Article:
Summer 2013 Newsletter

 
Greetings Neighbor,

As we swing into our second summer season, the VHN is gearing up to meet the needs of backyard habitat stewards across the Island. Last month's invasive plant workshop was attended by over a dozen enthusiastic participants despite a busy holiday weekend and less than perfect weather conditions. Many thanks to Bob Woodruff who graciously co-hosted the workshop at his West Tisbury homestead. Look for additional workshop announcements in the coming months.

For this newsletter we visited with some VHN partners who shared a few low-cost tips for enhancing backyard habitats. We also include some strategies for exploring your own "ecological neighborhood."

Please forward this along to anyone you like, and get in touch with us by email or facebook to share your own stories!
 
-The Vineyard Habitat Network Staff

Welcome Maura

We are pleased to announce the arrival of a new member of the Habitat Network team. Maura Welch hails from Newburyport and comes to us fresh from George Washington University where she earned a BS in Environmental Studies. Maura has a remarkable breadth of experience, having worked two seasons with the US Forest Service and as a writer for numerous environmental publications throughout her college career.

Look for Maura out in the field visiting with VHN partners or helping out in the native plant nursery and offer her a warm Vineyard welcome!

Gardening with water

  pilothillgardens2013 007
 

Habitat Network partners
Rob and Patty Kendall have
created a wetland haven for
wildlfe in their own backyard

A water feature can enhance any landscape in numerous ways. Installing a pond or a small wetland garden can provide you with a soothing setting, ideal for quiet contemplation and relaxation. Birds and butterflies swoop in for a drink while dragonflies patrol above, hunting mosquitos and other insects.

A diverse community of wetland plants can be grown in this setting, providing a colorful show and an abundant buffet for our native pollinators. A backyard pond can be the cornerstone of your patch of habitat, but many homeowners are resistant to include such a feature in their landscape.
 
There is a common misconception that backyard ponds or wetland gardens must be costly and high-maintenance affairs, replete with pumps, filters, and other technological elements. I am happy to report: there are many methods for creating low-maintenance, low cost water gardens that provide both valuable backyard habitat and a pleasing visual element in the landscape.

Let's examine some common questions and concerns:


1-“Do I need fish to control mosquitos?”

In natural, functioning wetlands, mosquitos are controlled by a number of aquatic predators including dragonfly larvae and diving beetles. A pond that is free of fish will provide habitat for a greater range of desirable wildlife including amphibians such as frogs and salamanders. Mosquitos actually thrive in the most ephemeral water sources, such as old tires or buckets that harbor no natural mosquito predators.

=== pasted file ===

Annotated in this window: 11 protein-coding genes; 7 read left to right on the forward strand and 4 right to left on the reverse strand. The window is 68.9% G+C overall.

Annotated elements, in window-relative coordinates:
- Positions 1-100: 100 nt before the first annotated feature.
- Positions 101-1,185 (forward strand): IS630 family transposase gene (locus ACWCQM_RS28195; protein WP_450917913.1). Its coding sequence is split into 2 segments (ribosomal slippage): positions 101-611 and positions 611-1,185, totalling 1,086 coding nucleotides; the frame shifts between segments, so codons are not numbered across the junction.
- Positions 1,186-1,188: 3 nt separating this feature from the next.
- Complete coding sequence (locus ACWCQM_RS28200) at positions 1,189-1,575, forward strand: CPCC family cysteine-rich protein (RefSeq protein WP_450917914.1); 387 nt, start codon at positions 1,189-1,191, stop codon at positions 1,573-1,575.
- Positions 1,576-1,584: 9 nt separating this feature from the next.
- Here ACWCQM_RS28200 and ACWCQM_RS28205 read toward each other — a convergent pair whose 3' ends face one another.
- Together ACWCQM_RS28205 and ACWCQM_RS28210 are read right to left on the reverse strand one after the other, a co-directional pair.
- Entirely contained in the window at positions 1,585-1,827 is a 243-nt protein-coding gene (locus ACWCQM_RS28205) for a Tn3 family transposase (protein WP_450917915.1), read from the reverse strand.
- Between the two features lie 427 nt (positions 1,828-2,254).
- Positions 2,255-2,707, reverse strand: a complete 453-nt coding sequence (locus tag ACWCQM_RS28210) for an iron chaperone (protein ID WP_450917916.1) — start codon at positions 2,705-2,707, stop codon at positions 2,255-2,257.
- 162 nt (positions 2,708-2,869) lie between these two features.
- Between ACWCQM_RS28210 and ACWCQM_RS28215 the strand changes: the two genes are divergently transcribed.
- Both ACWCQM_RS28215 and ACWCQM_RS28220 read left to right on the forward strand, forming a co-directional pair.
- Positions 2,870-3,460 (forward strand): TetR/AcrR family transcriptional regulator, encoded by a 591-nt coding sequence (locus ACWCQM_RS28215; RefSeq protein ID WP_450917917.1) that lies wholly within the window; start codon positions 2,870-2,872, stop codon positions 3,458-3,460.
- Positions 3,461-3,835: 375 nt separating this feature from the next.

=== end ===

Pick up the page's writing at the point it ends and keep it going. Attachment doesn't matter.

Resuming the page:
2-“Do I need  a pump and a filter to keep the water from being stagnant”

This is a personal choice. A pump can add a nice element of movement to your water garden, and may be necessary if you choose to keep fish. However, a pump isn’t required for every situation. You may need to remove some leaf litter on an annual basis, and it will help to have a lot of aquatic plants to absorb some of the nutrients that could encourage algae.
 
3-“This is an expensive and high-maintenance project”

If you have soil that is high in clay content, creating a pond can be as simple as digging a hole and compacting the soil. For the rest of us who toil in the excessively drained sandy Vineyard soils, a liner of some sort is necessary. A quick internet search serves up several options for flexible pond liners under $100. Avoid hard plastic liners as these generally have steep sides that are not suitable for wildlife, and liners made for roofing or other purposes which may be treated with chemicals that are toxic to fish and invertebrates.
 
Case study: Pilot Hill wetland garden

DSC01616 2

When Rob and Patty Kendall set out to create a wetland wildlife haven in their backyard, they didn’t bother with expensive contractors, heavy machinery, or pumps and filters. Rob simply selected a relatively level location at the toe of a slope and laid a rubber liner across a small depression in the land.

In the first few years they added some supplementary water to prevent things from drying out, but over time the wetland started to grow on its own, expanding into a nearby area where the soils contained more clay and silt, eliminating the need for an additional liner. Rob added a number of native wetland plants including hibiscus, winterberry, swamp milkweed and joe pye-weed. Additional plants arrived on their own including water-willow and a number of ferns and rushes.

The neighborhood wildlife have found Rob and Patty to be hospitable hosts; as pinkletinks, mallards, and even an otter has spent time enjoying the habitat. The Kendalls don’t worry about mosquitos, they rely on natural predators such as bats and dragonflies to keep a healthy balance in their yard. By cultivating a rich natural environment, they help maintain that balance. Rob did have one piece of advice for would-be wetland gardeners – protect your garden from deer if possible; they seem to especially enjoy the joe-pye and hibiscus plants.